Sport “A Sign of the Times” – Pope John Paul II

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In his youth, Pope John Paul II was known in his hometown of Wadowice as “Lolek the goalie,” and this love for sport never left him.

He was an active sportsman for nearly seventy years and last week, it was discovered that one of the last Offices he established in the Vatican before his death, was the Church and Sport office at the Pontifical Council for the Laity.

The Office’s director Fr. Kevin Lixey told Vatican Radio:

“Pope John Paul II saw sport as a sign of the times, something to engage with and enlighten.”

Unity and community

Whether bringing together different communities at an amateur and local level, or helping to build unity as when India played Pakistan in the Cricket World Cup recently, sport can help construct that most precious of states, communion.

After all, when we support one team or person in any sport, it is surely the case that one of the things we are searching for is that communion. Think of the celebrations that happen in a city if they win the Premier League, or in a country when they lift an international trophy like the World Cup.

Some dismiss this simply as the herd instinct, or an absurd show of jingoism, but the Pope would not have done so, and neither does Fr Lixey when addressing the challenges professionals face and the seriousness of their effect:

“Athletes can be taken away from their home and family at a young age, and money and fame can be thrown at them.

“If they wish to witness to their faith we can help, but with the continual turnover in the people that play professional sport these days, it is important for the Church to meet young athletes.”

The Olympics in London

As a gathering of sportspeople, the Olympic games is unparalleled. It may not get much of a mention come next year’s Olympiad, but there is important preparation going on for Catholic athletes coming to the London games.

As Fr Lixey says:

“Many teams, especially the ones from predominantly Catholic countries, have chaplains, and in the Olympic village there will be services and multi-lingual chaplains.

“In London much has already been done, not only to reach out to the athletes themselves but also to the tourists and those coming to see the games.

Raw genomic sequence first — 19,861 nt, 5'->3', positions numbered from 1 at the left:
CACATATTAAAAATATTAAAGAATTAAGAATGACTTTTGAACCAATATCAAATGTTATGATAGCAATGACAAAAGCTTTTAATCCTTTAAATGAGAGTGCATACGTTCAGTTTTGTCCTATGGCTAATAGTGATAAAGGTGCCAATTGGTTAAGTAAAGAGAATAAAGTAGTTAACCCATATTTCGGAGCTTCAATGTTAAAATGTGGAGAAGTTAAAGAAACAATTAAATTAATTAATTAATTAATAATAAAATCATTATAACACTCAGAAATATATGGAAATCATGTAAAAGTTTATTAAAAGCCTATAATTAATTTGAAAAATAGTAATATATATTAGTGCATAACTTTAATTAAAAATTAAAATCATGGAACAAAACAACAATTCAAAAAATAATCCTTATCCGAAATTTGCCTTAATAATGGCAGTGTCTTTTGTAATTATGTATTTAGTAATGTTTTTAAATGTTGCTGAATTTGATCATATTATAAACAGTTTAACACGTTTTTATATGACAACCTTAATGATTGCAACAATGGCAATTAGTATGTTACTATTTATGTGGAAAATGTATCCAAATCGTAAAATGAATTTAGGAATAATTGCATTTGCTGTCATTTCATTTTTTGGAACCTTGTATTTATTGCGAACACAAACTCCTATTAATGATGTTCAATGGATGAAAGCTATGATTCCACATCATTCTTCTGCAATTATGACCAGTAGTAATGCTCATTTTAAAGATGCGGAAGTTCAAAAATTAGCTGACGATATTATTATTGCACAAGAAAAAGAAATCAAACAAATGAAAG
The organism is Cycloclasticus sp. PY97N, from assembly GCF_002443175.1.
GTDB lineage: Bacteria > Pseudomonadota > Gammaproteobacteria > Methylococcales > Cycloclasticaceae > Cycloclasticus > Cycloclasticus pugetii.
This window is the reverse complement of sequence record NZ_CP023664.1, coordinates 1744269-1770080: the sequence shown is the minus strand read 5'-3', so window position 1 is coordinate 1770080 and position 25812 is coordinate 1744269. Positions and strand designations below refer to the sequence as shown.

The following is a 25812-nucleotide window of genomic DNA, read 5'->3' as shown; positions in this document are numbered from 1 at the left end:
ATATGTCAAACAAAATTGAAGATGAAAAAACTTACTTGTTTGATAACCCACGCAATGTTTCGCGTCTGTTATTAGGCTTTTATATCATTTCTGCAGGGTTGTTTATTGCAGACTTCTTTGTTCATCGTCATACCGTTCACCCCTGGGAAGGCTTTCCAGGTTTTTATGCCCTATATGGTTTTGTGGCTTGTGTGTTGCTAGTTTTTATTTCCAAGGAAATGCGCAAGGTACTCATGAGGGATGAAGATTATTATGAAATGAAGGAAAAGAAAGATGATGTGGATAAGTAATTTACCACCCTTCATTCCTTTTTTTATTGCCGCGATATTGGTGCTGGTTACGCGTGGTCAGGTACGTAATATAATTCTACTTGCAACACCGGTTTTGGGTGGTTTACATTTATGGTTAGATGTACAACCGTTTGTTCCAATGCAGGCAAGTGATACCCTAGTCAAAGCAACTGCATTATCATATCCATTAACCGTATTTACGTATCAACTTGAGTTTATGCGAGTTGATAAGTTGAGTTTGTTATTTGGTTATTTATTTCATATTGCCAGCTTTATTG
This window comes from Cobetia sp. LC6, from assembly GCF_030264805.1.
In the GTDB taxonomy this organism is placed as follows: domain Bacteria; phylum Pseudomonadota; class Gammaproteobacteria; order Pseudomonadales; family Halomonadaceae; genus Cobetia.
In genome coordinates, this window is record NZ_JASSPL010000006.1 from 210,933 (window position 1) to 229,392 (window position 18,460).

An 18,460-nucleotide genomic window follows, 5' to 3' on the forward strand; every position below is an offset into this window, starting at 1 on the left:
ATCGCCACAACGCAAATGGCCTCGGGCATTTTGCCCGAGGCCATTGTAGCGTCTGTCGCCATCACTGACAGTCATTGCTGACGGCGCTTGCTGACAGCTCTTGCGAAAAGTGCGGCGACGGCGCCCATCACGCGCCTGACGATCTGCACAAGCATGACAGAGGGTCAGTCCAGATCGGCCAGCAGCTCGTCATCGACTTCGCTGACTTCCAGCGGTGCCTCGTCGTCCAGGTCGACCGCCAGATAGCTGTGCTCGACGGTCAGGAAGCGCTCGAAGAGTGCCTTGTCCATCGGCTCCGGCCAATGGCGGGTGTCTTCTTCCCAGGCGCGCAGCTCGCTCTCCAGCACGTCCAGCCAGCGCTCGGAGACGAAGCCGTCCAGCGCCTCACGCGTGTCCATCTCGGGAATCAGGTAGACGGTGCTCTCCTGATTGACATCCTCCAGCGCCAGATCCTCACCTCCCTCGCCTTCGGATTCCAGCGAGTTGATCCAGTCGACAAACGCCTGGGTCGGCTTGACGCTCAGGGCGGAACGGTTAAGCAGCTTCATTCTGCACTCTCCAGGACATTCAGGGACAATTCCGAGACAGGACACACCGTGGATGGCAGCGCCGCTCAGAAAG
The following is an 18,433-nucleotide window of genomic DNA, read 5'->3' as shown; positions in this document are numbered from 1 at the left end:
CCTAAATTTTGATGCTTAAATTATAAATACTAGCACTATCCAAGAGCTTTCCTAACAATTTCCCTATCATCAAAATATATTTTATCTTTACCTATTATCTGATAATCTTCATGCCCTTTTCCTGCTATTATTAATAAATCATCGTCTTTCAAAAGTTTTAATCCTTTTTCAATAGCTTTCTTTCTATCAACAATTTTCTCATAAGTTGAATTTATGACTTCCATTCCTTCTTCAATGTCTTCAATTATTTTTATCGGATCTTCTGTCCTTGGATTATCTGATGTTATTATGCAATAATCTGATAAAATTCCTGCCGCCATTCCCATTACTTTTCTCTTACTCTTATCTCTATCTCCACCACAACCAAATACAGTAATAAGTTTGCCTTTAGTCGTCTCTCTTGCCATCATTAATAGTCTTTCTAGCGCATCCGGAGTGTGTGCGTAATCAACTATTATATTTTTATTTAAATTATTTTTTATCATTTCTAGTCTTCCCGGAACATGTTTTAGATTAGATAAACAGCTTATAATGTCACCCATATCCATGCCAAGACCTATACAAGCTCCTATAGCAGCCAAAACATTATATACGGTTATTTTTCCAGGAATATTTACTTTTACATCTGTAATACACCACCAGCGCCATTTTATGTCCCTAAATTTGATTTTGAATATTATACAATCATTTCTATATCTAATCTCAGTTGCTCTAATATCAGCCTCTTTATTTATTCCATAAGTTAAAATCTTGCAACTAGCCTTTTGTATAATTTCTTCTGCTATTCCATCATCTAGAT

“London may not be able to compete with Beijing in terms of spectacle, but they want to build a legacy in terms of the virtues and skills sport can give.”

For a look at some of this work, see the More Than Gold organisation and Catholic 2012. The Holy Father – the skier, mountaineer and goalkeeper, for whom every opportunity to announce the love of God to man was invaluable – would have seen the Olympics as a great opportunity, and so should we.


Of related interest:

DO774 Way of Life for Young Catholics – Written for young Catholics who want to live their faith more deeply but are not sure what steps to take, this booklet contains practical, down-to-earth advice on many aspects of daily life.
John Paul II: The Pope who Made History – A unique and monumental 5-DVD collection that chronologically follows Pope John Paul II’s life, including his childhood in Poland, his appointment as Pope, his most important foreign visits, and his last days.
John Paul II: His Life his Pontificate – his DVD contains two feature-length documentaries: His Life (30 mins) and His Pontificate (60 mins). They consider the two parts of John Paul’s life, before and after his election as Pope.

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3 comments on “Sport “A Sign of the Times” – Pope John Paul II

  1. José Javier Fernández Jáuregui

    April 12, 2011 at 4:09 pm Reply

    John Paul II and sport

    On the occasion of the anniversary of his death on 2nd of April and John Paul‘s Beatification on 1st of May, BRAFA Foundation wants to pay homage to his memory collecting short stories from people who want to share what they learned from him related to the virtues of sport and physical activities.
    In the words of John Paul II: “This is the logic of the sport, mainly the Olympic Games and also the logic of life: without sacrifices we cannot get either successful results or authentic pleasure”. We still bear in mind his testimony, not only when he enjoyed good health but also when he fell ill, and it is within everybody’s reach in his recorded images and writings which can be found checking out the web just by keying John Paul’s name and the word “ sport “.

    Youth, Adults, sportsmen and women, amateurs are all invited to take part in this Competition-Tribute.
    1. The story should deal with any aspect related to sport, which John Paul II’s loved so much as it is a way to love God and build a more fraternal world with effort and happiness.
    2. It cannot be longer than 3 one-side sheet, one and a half-spaced typed and font size “11”.
    3. Contestants from any nationality can take part in.
    4. Each contestant can only submit one story.
    5. Stories must be original and unpublished.
    6. Stories should be sent to: juanpablosegundoyeldeporte@gmail.com, writing the contestant’s name and address.
    7. Stories admission will start on 2nd of April and finish on 8th of May
    8. Prizes: There will be three winners. Each of them will win a pack of sports material which will be sent to their home address. Brafa foundation reserves the right to publish the stories.
    9. The best ten stories will be published at http://www.brafa.org.
    10. The jury will be formed by experts at physical education and sports. Its verdict will be not be open to appeal.
    11. The jury’s decision will be announced on 22nd May 2011 and the name of the winners will be published at http://www.brafa.org, where the details of the contest can be consulted.
    12. Participation implies the acceptance of the bidding conditions.

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